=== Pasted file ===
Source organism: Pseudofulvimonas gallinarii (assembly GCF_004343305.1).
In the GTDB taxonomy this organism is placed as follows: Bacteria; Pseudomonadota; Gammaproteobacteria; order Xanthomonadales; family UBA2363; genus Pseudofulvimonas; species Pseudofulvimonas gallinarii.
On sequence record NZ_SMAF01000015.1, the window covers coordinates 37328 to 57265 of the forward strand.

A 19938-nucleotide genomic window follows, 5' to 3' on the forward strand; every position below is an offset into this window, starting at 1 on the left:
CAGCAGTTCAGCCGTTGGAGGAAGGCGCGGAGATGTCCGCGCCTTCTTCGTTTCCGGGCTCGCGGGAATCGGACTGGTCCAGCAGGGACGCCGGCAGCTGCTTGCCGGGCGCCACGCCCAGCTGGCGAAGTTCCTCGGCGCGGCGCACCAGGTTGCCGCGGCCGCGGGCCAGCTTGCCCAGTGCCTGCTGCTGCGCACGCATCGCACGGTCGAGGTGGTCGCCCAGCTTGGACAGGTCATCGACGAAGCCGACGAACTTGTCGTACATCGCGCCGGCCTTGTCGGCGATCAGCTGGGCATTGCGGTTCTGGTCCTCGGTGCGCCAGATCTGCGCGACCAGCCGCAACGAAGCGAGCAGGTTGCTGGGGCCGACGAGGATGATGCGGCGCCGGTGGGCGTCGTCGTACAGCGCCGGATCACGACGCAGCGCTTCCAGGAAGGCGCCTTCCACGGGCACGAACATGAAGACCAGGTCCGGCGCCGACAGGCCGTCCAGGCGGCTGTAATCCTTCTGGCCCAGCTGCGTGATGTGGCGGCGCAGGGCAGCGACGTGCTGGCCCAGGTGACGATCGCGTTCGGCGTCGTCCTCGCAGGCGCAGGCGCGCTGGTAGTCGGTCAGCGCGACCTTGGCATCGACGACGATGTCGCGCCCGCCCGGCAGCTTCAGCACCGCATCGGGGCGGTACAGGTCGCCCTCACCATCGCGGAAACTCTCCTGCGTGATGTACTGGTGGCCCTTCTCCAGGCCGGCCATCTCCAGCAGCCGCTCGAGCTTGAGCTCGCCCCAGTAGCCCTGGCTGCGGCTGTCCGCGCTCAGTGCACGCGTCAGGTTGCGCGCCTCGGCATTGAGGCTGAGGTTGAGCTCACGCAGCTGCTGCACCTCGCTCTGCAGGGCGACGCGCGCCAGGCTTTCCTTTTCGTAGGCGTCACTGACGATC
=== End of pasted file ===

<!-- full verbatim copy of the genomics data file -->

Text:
Source organism: Pseudofulvimonas gallinarii (assembly GCF_004343305.1).
In the GTDB taxonomy this organism is placed as follows: Bacteria; Pseudomonadota; Gammaproteobacteria; order Xanthomonadales; family UBA2363; genus Pseudofulvimonas; species Pseudofulvimonas gallinarii.
On sequence record NZ_SMAF01000015.1, the window covers coordinates 37328 to 57265 of the forward strand.

A 19938-nucleotide genomic window follows, 5' to 3' on the forward strand; every position below is an offset into this window, starting at 1 on the left:
CAGCAGTTCAGCCGTTGGAGGAAGGCGCGGAGATGTCCGCGCCTTCTTCGTTTCCGGGCTCGCGGGAATCGGACTGGTCCAGCAGGGACGCCGGCAGCTGCTTGCCGGGCGCCACGCCCAGCTGGCGAAGTTCCTCGGCGCGGCGCACCAGGTTGCCGCGGCCGCGGGCCAGCTTGCCCAGTGCCTGCTGCTGCGCACGCATCGCACGGTCGAGGTGGTCGCCCAGCTTGGACAGGTCATCGACGAAGCCGACGAACTTGTCGTACATCGCGCCGGCCTTGTCGGCGATCAGCTGGGCATTGCGGTTCTGGTCCTCGGTGCGCCAGATCTGCGCGACCAGCCGCAACGAAGCGAGCAGGTTGCTGGGGCCGACGAGGATGATGCGGCGCCGGTGGGCGTCGTCGTACAGCGCCGGATCACGACGCAGCGCTTCCAGGAAGGCGCCTTCCACGGGCACGAACATGAAGACCAGGTCCGGCGCCGACAGGCCGTCCAGGCGGCTGTAATCCTTCTGGCCCAGCTGCGTGATGTGGCGGCGCAGGGCAGCGACGTGCTGGCCCAGGTGACGATCGCGTTCGGCGTCGTCCTCGCAGGCGCAGGCGCGCTGGTAGTCGGTCAGCGCGACCTTGGCATCGACGACGATGTCGCGCCCGCCCGGCAGCTTCAGCACCGCATCGGGGCGGTACAGGTCGCCCTCACCATCGCGGAAACTCTCCTGCGTGATGTACTGGTGGCCCTTCTCCAGGCCGGCCATCTCCAGCAGCCGCTCGAGCTTGAGCTCGCCCCAGTAGCCCTGGCTGCGGCTGTCCGCGCTCAGTGCACGCGTCAGGTTGCGCGCCTCGGCATTGAGGCTGAGGTTGAGCTCACGCAGCTGCTGCACCTCGCTCTGCAGGGCGACGCGCGCCAGGCTTTCCTTTTCGTAGGCGTCACTGACGATC